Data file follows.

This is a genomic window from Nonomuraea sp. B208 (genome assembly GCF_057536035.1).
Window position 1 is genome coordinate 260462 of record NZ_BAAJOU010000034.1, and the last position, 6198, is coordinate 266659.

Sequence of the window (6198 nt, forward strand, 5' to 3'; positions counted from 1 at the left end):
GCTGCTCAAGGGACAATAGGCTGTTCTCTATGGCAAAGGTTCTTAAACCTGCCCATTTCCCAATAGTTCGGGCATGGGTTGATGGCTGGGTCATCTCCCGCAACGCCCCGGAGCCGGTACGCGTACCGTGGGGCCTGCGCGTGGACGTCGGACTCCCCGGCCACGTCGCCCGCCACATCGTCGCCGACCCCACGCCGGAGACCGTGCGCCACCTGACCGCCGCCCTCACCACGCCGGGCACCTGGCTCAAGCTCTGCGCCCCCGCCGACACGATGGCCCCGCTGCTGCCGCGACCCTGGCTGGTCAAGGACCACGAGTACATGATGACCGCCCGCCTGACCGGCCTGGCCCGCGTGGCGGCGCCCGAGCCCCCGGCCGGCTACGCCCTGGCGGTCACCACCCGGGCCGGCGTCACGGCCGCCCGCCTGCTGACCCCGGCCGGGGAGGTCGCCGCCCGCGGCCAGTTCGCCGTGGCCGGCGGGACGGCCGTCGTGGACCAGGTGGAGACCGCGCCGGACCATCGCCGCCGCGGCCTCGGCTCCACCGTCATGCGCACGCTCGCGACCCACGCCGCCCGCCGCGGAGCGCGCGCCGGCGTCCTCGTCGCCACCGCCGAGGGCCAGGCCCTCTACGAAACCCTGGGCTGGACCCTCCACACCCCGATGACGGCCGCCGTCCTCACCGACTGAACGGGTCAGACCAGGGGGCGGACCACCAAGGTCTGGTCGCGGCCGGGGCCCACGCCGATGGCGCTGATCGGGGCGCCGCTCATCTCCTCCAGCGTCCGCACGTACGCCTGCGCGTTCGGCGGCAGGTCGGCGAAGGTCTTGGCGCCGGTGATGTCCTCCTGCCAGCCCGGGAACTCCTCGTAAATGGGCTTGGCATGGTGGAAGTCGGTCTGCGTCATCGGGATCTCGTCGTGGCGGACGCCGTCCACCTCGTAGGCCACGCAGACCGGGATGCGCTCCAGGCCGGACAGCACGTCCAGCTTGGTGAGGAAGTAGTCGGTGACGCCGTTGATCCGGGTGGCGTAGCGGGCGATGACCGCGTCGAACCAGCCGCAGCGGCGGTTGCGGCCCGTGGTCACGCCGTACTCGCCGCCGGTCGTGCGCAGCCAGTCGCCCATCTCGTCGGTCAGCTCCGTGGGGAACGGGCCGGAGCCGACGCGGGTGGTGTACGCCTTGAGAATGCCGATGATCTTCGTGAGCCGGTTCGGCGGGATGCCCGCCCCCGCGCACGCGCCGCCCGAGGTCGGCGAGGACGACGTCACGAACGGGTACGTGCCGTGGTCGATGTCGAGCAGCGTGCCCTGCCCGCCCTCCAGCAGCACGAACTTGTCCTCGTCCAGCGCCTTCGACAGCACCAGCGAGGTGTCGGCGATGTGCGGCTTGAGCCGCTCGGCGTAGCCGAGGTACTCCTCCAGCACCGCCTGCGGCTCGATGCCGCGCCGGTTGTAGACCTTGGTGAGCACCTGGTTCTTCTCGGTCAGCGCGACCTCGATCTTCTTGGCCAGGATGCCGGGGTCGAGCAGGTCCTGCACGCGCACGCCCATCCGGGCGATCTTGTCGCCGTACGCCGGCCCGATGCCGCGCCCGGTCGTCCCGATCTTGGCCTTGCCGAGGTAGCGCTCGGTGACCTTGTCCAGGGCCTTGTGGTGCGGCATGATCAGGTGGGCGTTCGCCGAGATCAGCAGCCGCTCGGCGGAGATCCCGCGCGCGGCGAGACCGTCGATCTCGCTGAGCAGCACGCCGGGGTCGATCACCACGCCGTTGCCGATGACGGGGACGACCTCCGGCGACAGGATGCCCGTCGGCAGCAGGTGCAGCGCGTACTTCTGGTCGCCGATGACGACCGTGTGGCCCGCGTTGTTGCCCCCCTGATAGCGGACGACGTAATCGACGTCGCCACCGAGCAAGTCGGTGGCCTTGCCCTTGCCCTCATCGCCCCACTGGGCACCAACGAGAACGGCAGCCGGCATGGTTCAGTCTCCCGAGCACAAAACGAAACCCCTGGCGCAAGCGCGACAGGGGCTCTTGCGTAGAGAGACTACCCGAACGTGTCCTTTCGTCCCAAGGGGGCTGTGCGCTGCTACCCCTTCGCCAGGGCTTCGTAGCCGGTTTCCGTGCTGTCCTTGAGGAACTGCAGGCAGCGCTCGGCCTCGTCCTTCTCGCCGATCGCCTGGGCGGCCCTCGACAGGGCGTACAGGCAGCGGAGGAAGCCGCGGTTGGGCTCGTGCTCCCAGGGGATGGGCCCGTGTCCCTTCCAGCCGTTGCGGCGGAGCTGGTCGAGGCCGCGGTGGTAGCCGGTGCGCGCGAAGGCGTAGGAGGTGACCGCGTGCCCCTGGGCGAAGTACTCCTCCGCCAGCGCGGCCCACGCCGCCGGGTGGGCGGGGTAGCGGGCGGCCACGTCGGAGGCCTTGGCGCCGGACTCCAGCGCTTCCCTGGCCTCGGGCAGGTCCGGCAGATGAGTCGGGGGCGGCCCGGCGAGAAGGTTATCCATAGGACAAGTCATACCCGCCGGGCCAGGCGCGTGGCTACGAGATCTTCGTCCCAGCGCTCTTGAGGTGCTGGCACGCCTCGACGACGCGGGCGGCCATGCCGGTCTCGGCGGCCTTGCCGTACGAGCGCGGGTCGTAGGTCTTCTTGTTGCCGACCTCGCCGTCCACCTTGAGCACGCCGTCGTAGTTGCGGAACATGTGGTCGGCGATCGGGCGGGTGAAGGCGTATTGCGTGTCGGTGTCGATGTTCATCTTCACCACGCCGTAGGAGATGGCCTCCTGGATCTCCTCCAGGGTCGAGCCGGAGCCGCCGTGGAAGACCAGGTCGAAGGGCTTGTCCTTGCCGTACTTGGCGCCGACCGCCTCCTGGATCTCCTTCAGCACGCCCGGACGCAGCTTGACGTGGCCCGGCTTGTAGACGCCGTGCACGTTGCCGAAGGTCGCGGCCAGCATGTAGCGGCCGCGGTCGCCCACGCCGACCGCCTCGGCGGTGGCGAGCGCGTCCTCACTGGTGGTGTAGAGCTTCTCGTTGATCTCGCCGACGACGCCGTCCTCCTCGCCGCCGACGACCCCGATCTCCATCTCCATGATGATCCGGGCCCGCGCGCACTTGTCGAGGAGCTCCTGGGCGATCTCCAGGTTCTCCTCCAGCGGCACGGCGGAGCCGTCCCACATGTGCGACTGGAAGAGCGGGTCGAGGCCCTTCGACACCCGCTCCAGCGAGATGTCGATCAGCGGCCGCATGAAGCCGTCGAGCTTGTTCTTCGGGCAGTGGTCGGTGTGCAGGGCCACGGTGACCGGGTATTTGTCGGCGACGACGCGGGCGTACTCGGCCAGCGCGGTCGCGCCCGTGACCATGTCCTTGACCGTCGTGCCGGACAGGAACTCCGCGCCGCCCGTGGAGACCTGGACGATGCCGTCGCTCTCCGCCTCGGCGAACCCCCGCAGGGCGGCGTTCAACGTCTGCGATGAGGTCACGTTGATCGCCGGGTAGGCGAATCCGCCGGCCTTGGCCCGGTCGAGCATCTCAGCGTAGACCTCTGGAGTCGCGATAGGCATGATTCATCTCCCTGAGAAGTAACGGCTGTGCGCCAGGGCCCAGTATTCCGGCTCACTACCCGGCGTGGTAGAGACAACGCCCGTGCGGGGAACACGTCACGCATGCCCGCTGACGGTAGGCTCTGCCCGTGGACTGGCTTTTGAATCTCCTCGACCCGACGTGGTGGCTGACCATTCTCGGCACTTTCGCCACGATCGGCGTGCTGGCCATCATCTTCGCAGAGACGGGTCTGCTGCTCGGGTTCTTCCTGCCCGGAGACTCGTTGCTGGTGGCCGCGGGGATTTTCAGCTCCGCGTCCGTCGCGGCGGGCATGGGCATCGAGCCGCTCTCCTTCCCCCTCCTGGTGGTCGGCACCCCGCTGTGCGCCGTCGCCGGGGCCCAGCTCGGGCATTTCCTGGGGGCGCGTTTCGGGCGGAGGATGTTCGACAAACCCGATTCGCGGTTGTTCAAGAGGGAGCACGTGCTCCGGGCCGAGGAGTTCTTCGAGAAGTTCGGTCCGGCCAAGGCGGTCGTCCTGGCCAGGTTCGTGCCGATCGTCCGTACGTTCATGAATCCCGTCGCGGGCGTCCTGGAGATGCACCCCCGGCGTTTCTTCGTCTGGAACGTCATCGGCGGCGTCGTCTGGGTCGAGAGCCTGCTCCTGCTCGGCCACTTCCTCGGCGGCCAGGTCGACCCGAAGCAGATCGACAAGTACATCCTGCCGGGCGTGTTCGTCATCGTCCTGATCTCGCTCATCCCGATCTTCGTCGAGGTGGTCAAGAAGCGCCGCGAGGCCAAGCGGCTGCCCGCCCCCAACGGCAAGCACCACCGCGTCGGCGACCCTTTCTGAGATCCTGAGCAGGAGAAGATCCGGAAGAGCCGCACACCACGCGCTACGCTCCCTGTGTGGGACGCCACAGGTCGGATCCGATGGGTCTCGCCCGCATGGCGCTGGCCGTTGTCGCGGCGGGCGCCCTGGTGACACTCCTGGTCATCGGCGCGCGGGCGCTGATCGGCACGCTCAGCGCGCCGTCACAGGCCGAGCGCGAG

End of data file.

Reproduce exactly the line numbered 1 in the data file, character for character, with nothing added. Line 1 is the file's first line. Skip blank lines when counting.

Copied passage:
This is a genomic window from Nonomuraea sp. B208 (genome assembly GCF_057536035.1).